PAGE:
The Medieval Dance of Death There's an expression "to look like Death warmed over". The similar expression in Danish is "to look like Death from Lübeck". I have always wondered what this charming Christmas-city, with its great beer and overly sweet marzipan, had done to deserve such a disparaging sobriquet. "Death from Lübeck" was a 30 meter painting, showing Death in a long chain-dance with 24 humans - painted life-size - from all classes of society, from pope to infant. Death dances around in the procession, calling people to the dance, but most of the dancers-to-be try to decline. Pictures and text are combined so we have what may be one of the world's first and greatest comic strips.

Margaret Wertheim – The limits of physics Theoretical physics is beset by a paradox that remains as mysterious today as it was a century ago: at the subatomic level things are simultaneously particles and waves. Like the duck-rabbit illusion first described in 1899 by the Polish-born American psychologist Joseph Jastrow, subatomic reality appears to us as two different categories of being. But there is another paradox in play. 7 Ways to Better Listen to Your Intuition Elizabeth Renter, naturalsociety.com | Have you ever been in a situation where your “gut feeling” told you one thing, but your rational mind said another? If you went with your brain rather than your intuition, there’s a good chance you ended up regretting your decision. Your intuition is the subconscious leader that many people fail to give proper respect to. But learning to listen to this internal compass could help you make better decisions and live a more fulfilling life. “I define intuition as the subtle knowing without ever having any idea why you know it,” explains Sophy Burnham, bestselling author of The Art of Intuition, to The Huffington Post. “It’s different from thinking, it’s different from logic or analysis … It’s a knowing without knowing.”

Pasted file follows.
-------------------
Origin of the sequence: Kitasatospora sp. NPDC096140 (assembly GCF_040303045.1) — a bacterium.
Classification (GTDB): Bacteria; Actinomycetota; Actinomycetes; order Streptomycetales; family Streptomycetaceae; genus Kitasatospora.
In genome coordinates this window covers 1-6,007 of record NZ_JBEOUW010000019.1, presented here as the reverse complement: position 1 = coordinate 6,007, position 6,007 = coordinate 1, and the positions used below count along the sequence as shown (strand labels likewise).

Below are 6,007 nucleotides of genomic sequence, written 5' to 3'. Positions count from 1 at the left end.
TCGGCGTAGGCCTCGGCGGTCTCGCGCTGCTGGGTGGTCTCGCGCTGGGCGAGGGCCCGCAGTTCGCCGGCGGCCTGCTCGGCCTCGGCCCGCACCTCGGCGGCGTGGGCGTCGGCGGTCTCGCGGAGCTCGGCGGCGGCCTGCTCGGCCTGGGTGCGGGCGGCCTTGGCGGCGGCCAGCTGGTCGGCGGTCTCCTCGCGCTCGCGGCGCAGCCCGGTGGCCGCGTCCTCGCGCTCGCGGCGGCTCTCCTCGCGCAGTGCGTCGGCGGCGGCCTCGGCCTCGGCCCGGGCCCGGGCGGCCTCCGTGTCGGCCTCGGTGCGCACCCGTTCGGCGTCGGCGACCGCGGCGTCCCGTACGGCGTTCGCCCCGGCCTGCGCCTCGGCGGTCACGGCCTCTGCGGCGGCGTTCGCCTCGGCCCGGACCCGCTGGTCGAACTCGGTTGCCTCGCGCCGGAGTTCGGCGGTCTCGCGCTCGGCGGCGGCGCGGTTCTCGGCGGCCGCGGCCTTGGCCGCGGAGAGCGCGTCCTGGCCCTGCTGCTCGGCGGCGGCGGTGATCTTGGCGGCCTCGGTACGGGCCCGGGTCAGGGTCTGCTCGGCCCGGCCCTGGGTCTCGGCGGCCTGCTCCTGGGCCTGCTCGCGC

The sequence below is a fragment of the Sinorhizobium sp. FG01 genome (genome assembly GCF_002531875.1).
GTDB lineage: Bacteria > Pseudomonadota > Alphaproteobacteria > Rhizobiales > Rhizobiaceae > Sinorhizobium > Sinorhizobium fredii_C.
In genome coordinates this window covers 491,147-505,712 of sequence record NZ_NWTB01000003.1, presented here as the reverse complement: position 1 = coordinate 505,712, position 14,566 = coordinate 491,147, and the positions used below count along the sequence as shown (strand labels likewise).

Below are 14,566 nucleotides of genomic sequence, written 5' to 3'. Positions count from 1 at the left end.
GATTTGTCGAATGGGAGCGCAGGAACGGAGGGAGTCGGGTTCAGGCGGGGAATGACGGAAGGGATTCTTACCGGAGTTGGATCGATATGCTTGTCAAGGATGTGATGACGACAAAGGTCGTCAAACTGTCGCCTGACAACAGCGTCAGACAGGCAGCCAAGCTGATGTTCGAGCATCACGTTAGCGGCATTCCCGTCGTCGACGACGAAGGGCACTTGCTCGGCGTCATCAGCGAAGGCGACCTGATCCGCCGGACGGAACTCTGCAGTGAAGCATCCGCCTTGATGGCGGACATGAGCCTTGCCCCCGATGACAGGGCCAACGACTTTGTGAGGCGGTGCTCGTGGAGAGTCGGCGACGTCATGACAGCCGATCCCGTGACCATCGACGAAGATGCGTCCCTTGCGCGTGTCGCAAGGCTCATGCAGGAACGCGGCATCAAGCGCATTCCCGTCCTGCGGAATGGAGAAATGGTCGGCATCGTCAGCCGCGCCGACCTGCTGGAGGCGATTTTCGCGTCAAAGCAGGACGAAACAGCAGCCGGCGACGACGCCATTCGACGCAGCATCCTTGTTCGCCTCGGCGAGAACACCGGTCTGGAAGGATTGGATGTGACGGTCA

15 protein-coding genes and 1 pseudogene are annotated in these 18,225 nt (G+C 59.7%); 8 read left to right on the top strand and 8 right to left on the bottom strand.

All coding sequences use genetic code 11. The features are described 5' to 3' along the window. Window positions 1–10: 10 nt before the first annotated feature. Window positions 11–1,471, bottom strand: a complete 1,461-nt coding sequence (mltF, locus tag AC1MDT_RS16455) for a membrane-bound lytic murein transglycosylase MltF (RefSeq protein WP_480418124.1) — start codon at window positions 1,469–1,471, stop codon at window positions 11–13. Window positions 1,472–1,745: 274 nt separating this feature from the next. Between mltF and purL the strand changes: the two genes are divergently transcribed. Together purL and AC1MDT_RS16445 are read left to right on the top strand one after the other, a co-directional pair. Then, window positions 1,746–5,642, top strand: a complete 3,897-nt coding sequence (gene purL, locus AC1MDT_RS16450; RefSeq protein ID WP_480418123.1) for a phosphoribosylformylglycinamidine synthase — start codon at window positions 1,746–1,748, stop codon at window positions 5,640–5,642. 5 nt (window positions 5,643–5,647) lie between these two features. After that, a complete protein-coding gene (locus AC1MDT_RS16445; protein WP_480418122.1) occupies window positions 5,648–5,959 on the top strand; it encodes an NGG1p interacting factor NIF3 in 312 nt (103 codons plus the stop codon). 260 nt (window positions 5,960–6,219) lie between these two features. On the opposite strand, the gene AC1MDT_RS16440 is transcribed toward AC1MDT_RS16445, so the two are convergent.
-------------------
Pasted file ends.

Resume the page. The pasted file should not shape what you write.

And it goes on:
The World of Dante Note: Many of these maps are viewable with a pan and zoom feature. Click the associated image to view the details. Inferno Chart Reproduced with permission of the Museo Casa di Dante. Collection History The David Rumsey Map Collection was started over 25 years ago and contains more than 150,000 maps. The collection focuses on rare 18th and 19th century maps of North and South America, although it also has maps of the World, Asia, Africa, Europe, and Oceania. The collection includes atlases, wall maps, globes, school geographies, pocket maps, books of exploration, maritime charts, and a variety of cartographic materials including pocket, wall, children's, and manuscript maps.